• Decreased Irritability
  • Improved Mood

Understanding How to Enable Pranayama Techniques for Beginners

Understanding How to Enable Pranayama Techniques for Beginners

Much alike what was outlined in the Yoga Sutras of Patanjali, modern day adopts three parts to Pranayama breathing. The first – Purak – refers to the inhale, while the second – Kumbhak – refers to the hold and the third – Rechak – refers to the exhale of the movement. During these three stages, it’s important to be in a wide and open space (such as outside) while practicing in the morning to allow yourself the energy and strength for the day.

Often in the yogi community, Pranayama, Dhyana, Niyama and Dharana will all work hand-in-hand using the same Asana poses. Unless the types of Pranayama require a different pose such as Child’s Pose or Shavasana, it’s quite common to begin in a seated pose.

Here are five of the most-common sitting Asanas for yoga practice:

  • Ardha Padmasana: Half-lotus
  • Padmasana: Lotus
  • Siddhasana: Pose of the adept
  • Sukhasana: Cross-legged 
  • Vajrasana: Kneeling on the heels

When you’ve found the pose that is most comfortable for you, your body and your surroundings, it’s time to think about hand positioning. Often, your hands will be placed over the knees, in Sun Salutation (palms together and over the head to open the chest), on the abdomen or completing an action around the nostrils. 

However, to find lasting harmony between the body, mind and spirit while in Pranayama yoga practice, a top tip is to get a Pranayama rod (a Yoga Danda). This is a small rod with a platform at the top allowing you to prop the elbow for a relaxed hold of the nostrils. 

Important Aspects of Pranayama Breathing to Keep in Mind

Important Aspects of Pranayama Breathing to Keep in Mind

While the relaxation response might be a goal for many practicing their Pranayama breathing technique, there are some considerations to take in prior to starting. 

For one, while most limbs of yoga are gentle on the body such as Dhyana (mindful meditation), Pranayama includes a physical exercise that places a strain on the mind, lungs, internal organs and other muscles in the core abdomen region. Therefore, it’s advised (especially in the case of learning Pranayama techniques for beginners) to engage in controlled breathing under the watchful aid of a Guru.

As well as this, there are some side-effects of practicing Pranayama breathing techniques incorrectly. Such as: blurry vision, dizziness, indigestion, tiredness, nausea and more. So, it’s important to prepare for Pranayama exercise.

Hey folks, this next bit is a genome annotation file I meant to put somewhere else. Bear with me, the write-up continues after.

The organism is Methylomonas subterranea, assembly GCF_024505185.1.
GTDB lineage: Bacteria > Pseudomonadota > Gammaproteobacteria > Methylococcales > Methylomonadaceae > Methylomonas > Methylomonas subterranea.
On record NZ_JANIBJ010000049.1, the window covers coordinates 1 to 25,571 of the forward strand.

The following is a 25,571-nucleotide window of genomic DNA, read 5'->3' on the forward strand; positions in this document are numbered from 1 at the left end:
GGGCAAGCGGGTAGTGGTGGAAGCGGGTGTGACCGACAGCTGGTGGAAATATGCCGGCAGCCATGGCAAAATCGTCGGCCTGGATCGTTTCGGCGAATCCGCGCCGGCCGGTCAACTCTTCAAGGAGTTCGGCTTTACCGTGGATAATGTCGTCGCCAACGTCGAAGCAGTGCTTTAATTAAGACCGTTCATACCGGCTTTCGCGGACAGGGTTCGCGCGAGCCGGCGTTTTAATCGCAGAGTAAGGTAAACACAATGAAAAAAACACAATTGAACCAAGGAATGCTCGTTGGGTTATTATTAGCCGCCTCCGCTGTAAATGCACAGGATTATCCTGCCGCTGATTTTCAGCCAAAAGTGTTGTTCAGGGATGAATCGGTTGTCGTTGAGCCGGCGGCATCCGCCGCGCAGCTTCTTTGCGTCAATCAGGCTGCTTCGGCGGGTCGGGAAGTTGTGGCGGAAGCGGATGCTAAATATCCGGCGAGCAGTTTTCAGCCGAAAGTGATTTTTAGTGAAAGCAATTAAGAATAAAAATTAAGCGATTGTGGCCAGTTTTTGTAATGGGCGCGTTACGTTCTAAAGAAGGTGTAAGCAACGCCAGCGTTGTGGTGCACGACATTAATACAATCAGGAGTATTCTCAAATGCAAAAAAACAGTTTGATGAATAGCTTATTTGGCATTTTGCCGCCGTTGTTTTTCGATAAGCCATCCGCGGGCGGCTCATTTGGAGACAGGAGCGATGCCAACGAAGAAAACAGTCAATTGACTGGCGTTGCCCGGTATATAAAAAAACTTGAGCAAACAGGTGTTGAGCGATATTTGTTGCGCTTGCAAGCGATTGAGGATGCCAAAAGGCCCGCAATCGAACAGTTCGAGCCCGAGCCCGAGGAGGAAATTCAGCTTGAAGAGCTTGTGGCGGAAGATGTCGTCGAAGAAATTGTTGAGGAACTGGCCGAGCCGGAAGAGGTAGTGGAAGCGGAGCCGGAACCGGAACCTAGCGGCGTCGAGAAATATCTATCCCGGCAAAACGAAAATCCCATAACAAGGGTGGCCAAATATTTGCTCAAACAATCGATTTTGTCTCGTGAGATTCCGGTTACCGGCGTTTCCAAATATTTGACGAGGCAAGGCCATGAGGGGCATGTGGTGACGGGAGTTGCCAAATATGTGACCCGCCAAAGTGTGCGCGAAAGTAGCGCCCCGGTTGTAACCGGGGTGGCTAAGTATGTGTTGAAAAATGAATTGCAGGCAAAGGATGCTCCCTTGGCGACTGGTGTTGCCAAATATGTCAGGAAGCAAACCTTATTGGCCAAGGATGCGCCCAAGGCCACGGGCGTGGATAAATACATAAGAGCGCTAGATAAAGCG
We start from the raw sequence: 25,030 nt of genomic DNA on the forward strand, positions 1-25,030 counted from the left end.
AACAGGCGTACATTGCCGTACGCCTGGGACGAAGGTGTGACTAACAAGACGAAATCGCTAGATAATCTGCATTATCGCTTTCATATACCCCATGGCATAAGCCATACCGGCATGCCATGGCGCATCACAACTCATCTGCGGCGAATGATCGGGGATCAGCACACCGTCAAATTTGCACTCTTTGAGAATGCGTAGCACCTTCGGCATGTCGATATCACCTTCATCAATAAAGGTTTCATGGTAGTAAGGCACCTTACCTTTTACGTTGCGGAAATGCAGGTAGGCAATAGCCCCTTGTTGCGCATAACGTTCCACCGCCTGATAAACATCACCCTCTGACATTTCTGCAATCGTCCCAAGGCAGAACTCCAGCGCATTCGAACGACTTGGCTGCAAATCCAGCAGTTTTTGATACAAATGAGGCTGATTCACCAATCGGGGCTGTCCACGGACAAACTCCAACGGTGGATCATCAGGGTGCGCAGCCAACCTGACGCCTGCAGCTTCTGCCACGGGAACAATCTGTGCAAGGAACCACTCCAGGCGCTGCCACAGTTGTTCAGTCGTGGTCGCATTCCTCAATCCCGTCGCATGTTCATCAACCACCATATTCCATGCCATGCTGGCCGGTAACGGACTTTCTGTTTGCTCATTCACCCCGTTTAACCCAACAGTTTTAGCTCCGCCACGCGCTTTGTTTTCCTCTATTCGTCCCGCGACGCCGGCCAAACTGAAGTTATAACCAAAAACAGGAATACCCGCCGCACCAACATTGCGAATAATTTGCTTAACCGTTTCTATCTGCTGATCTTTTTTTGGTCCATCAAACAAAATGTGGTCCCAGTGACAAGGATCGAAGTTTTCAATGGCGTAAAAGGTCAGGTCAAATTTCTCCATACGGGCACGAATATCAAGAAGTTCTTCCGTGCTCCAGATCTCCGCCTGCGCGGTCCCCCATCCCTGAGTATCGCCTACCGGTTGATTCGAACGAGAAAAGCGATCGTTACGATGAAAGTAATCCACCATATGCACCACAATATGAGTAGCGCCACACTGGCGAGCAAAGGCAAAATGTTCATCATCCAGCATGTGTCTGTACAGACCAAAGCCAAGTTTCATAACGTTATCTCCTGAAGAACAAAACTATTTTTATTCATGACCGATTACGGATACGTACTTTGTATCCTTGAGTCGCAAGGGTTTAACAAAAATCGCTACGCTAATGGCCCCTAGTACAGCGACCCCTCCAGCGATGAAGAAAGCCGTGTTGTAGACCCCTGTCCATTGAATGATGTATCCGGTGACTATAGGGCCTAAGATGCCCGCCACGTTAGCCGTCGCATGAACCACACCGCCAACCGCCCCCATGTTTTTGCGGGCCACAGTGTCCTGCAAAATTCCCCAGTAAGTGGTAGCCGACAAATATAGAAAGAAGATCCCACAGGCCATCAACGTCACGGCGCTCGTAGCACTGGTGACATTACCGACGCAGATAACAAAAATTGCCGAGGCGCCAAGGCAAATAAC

To avoid these types of side effect, the team here at The Hobby Kraze have some tips and medical considerations. For example: if you are pregnant, Pranayama can be invaluable to helping ease pain and ensure the body is as relaxed as can be for the birth. However, if you’re not practicing correctly, you can cause nausea and abdominal pain. So, consult your Ob Gyn or GP beforehand and ensure you’re following the guidelines of Pranayama and practicing in the Asana yoga poses that benefit you and the little one on the way. 

Best practices of Pranayama include:

  • Make sure you’re in a bright and well-ventilated room for optimum airflow.
  • Ensure you’re going into Pranayama with a positive mindset.
  • Don’t begin practicing Pranayama breathing when angry or hurried.
  • Never plug your ears to drown out noise: either embrace or relocate.
  • Keep a straight-back and seated posture.
  • Always commence Pranayama techniques for beginners a minute at time.
  • Eat before you meditate: an empty stomach can cause many issues.
  • Begin concentration with eyes closed and on the nose before moving up.
  • Enter your Pranayama yoga time with an open mind.
  • Stick to the right types of Pranayama practice for you: all bodies are different.
  • Don’t push yourself if your Pranayama requires you to hold your breath.
  • Avoid high-frequency Pranayama yoga with high blood pressure.
  • Never avoid a yawn: allow the natural bodily response.
  • See a GP first if you are pregnant or have a chronic health condition.

The 18 Types of Pranayama Techniques for Beginners

The 18 Types of Pranayama Techniques for Beginners 

Many will say there are hundreds of rhythmic forms of Pranayama breathing, and they’d be right. However, they won’t all have their Sanskrit origins that tie them into the practice of yoga. So, we’ve included the 18 known types of Pranayama yoga in order to enlighten the body by connecting to the spirit and subsiding the energy-draining aspects of life such as stress and anxiety.